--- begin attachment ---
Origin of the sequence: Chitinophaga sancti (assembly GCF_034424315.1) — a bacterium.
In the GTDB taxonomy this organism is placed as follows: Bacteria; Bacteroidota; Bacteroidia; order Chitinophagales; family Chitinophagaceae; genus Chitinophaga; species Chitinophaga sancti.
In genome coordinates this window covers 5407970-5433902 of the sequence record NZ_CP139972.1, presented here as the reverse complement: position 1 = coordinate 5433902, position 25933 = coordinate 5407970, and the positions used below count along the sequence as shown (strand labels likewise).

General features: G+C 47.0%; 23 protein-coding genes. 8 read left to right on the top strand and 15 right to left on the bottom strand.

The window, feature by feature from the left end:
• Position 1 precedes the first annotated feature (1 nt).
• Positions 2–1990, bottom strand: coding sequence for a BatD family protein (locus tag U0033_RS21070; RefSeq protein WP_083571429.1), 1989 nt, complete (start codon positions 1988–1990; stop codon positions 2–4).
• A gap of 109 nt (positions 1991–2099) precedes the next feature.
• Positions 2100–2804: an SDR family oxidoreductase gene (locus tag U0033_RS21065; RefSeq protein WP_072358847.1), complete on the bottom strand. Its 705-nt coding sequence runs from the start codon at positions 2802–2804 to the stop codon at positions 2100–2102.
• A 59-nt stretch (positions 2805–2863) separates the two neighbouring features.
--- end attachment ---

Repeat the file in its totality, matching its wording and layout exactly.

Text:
Origin of the sequence: Chitinophaga sancti (assembly GCF_034424315.1) — a bacterium.
In the GTDB taxonomy this organism is placed as follows: Bacteria; Bacteroidota; Bacteroidia; order Chitinophagales; family Chitinophagaceae; genus Chitinophaga; species Chitinophaga sancti.
In genome coordinates this window covers 5407970-5433902 of the sequence record NZ_CP139972.1, presented here as the reverse complement: position 1 = coordinate 5433902, position 25933 = coordinate 5407970, and the positions used below count along the sequence as shown (strand labels likewise).

General features: G+C 47.0%; 23 protein-coding genes. 8 read left to right on the top strand and 15 right to left on the bottom strand.

The window, feature by feature from the left end:
• Position 1 precedes the first annotated feature (1 nt).
• Positions 2–1990, bottom strand: coding sequence for a BatD family protein (locus tag U0033_RS21070; RefSeq protein WP_083571429.1), 1989 nt, complete (start codon positions 1988–1990; stop codon positions 2–4).
• A gap of 109 nt (positions 1991–2099) precedes the next feature.
• Positions 2100–2804: an SDR family oxidoreductase gene (locus tag U0033_RS21065; RefSeq protein WP_072358847.1), complete on the bottom strand. Its 705-nt coding sequence runs from the start codon at positions 2802–2804 to the stop codon at positions 2100–2102.
• A 59-nt stretch (positions 2805–2863) separates the two neighbouring features.